How much artificial trans fat is still in our food?

woman in a supermarket reading nutrition information and comparing two products

I felt guilty. I looked like any other health-conscious customer in the grocery store, perusing Nutrition Facts labels. But I was really there to hunt down a dangerous ingredient on store shelves called artificial trans fat. It’s the worst type of fat in our food supply — so bad, in fact, that the FDA is essentially banning it in processed food starting in 2018.

But that’s a long way off. How much artificial trans fat is on store shelves today?

The fuss about the fat

Artificial trans fats come from partially hydrogenated oils, which are made by a process using hydrogen gas to turn liquid vegetable oils into solids. The fats extend a food’s shelf life and improve flavor and texture. That’s made them a mainstay for decades in processed foods like margarines, crackers, cookies, corn chips, and pastries.

We didn’t know the fats were bad for us until the 1970s, when studies began linking them to heart disease. Today we know that trans fats increase “bad” LDL cholesterol, decrease “good” HDL cholesterol, raise the risk of blood clots, and boost inflammation — all of which increase the risk of heart disease, stroke, and diabetes.

But it wasn’t until 2006 that the FDA required food makers to start listing trans fats on Nutrition Facts labels.

The hidden fat

Listing the amount of trans fats on a label doesn’t always make them visible, however. “The FDA doesn’t require trans fat to be listed until there’s a half gram or more per serving, so the label may show zero grams of trans fat, even if a serving contains almost half a gram,” says Kathy McManus, director of the Department of Nutrition at Harvard-affiliated Brigham and Women’s Hospital.

The trick to finding trans fats: read the ingredient lists on Nutrition Facts labels. If partially hydrogenated oil is among the ingredients, you’ll know the food contains trans fat, even if the label states that a serving has zero grams of trans fat.

My mission

In stealth mode, I picked up package after package. Sure enough, most nutrition labels listed zero grams of trans fat, even when partially hydrogenated oils were clearly listed in the ingredients. And I found many kinds partially hydrogenated oils — soybean, coconut, cottonseed, corn, and canola.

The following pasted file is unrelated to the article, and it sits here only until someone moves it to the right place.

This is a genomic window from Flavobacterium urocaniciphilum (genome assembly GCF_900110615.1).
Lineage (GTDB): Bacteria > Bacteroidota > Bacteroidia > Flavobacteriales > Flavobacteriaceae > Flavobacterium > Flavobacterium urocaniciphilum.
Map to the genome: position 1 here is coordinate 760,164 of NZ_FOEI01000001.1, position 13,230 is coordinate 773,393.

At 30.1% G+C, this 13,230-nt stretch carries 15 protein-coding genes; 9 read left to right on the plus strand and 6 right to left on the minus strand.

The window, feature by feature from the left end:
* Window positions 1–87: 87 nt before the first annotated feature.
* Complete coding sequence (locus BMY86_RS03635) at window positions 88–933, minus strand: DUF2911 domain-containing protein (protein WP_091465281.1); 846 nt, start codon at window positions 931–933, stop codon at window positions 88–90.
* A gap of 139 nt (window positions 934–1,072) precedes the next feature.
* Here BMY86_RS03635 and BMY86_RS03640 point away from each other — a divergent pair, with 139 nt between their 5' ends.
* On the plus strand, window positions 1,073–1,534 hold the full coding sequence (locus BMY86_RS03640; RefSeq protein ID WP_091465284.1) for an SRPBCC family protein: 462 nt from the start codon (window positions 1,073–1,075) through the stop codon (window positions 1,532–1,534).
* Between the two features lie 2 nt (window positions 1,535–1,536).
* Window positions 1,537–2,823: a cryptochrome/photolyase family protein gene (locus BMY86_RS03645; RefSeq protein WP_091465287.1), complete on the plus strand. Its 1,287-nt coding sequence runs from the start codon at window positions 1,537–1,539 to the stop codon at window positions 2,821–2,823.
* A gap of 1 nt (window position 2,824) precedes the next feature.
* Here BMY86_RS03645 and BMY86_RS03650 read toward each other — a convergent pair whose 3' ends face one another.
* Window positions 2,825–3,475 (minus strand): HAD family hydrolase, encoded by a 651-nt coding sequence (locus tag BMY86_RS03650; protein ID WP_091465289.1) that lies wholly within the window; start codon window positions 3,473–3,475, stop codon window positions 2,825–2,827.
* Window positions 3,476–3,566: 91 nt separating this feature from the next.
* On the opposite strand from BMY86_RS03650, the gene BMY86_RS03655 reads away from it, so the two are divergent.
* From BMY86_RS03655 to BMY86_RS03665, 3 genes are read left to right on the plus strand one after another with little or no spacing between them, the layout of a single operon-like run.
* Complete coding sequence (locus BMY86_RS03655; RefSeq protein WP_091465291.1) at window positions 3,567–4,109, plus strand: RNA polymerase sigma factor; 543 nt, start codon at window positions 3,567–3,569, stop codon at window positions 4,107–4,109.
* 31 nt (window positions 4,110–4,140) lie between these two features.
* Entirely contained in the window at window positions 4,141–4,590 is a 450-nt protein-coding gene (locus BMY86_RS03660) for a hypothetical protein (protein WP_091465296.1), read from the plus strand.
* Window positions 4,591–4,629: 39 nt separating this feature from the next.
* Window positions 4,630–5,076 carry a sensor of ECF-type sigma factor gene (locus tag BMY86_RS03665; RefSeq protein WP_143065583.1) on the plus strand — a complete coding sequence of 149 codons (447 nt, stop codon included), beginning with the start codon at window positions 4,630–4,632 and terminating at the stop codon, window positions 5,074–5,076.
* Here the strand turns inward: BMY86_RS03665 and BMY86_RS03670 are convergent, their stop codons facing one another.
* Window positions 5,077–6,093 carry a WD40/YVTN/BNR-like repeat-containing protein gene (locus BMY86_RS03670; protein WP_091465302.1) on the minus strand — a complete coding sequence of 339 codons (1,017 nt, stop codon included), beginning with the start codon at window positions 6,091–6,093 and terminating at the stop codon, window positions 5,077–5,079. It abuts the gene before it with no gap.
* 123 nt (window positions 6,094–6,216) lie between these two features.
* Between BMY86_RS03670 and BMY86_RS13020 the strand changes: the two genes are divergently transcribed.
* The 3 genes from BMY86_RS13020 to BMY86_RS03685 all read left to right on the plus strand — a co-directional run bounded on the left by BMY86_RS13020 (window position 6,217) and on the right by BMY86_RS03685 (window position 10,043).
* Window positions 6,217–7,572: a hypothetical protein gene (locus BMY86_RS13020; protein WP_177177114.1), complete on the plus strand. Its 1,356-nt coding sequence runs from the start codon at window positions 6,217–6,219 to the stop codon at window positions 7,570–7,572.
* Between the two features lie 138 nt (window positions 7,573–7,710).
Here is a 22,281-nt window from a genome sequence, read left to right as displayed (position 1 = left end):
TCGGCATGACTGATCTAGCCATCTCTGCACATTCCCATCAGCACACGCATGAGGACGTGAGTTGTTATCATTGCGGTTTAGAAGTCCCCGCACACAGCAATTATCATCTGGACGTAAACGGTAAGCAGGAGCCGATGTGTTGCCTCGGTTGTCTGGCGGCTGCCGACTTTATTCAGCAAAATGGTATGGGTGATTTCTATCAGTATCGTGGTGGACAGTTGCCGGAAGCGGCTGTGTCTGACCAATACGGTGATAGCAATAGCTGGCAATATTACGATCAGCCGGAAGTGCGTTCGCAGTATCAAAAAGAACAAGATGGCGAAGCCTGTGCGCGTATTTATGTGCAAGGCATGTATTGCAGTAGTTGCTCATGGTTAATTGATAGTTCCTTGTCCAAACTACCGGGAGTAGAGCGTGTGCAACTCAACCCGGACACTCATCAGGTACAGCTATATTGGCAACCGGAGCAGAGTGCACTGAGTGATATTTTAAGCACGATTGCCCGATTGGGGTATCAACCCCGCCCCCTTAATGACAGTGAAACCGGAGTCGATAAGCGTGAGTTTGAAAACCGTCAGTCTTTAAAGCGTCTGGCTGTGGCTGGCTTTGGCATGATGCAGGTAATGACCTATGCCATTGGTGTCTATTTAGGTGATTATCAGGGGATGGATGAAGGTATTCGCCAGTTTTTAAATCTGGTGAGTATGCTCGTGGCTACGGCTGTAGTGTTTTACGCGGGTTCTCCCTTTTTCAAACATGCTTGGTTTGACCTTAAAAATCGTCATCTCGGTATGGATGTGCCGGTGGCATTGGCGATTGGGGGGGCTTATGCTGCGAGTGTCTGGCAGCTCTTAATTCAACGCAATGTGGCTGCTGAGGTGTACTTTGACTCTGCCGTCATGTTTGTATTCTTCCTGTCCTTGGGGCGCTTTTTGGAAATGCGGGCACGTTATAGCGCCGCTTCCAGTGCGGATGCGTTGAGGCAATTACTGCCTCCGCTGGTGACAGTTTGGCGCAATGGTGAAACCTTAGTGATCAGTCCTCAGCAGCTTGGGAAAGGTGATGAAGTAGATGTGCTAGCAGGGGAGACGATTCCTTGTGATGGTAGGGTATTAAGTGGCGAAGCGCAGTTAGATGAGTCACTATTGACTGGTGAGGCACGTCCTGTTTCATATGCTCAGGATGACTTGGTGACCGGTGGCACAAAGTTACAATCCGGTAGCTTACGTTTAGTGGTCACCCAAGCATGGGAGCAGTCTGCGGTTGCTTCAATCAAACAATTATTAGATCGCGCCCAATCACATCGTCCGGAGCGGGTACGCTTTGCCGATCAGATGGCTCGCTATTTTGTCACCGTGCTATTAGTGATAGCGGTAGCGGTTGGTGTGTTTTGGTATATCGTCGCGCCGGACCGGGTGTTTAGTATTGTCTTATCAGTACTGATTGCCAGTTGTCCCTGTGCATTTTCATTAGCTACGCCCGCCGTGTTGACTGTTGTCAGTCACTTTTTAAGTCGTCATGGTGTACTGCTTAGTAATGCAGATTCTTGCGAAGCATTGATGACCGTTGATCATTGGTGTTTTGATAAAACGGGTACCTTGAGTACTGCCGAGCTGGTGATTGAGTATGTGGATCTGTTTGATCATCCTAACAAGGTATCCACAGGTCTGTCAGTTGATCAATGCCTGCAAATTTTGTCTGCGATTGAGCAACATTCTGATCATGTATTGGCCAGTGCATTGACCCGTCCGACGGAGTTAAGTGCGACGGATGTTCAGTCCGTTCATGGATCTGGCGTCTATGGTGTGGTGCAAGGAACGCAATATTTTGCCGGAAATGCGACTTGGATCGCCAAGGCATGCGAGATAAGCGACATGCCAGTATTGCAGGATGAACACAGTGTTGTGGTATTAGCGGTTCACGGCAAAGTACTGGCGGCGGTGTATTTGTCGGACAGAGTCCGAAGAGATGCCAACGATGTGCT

There were the usual foods with trans fat: sugary breakfast cereals, refrigerated dough for biscuits and pastries, cake and brownie mixes, soft-baked chocolate cookies, ready-to-use frosting, granola bars, microwave popcorn, coffee creamer, vegetable shortening, cereals, soup, salad dressing, dips, sauce mixes, peanut butter, taco shells, cocoa mix, and even low-fat ice cream.

But some trans-fatty foods surprised me: fancy frozen fish fillets (potato-crusted cod), coffee drink mixes (double mocha cappuccino), and seasoned Italian breadcrumbs (although I should have expected that, since it’s a bread product).

I was also surprised by what I didn’t find. There weren’t as many products with partially hydrogenated oils as I expected. In some cases, I had to look at dozens of types of products to find partially hydrogenated oils. In other cases, I couldn’t find any partially hydrogenated oils where I knew they once existed (in canned soup, for example).

That ousting of oils is the result of food makers addressing consumer demand to remove trans fats, or getting on board with the FDA program early, since the end for trans fats in processed foods is coming.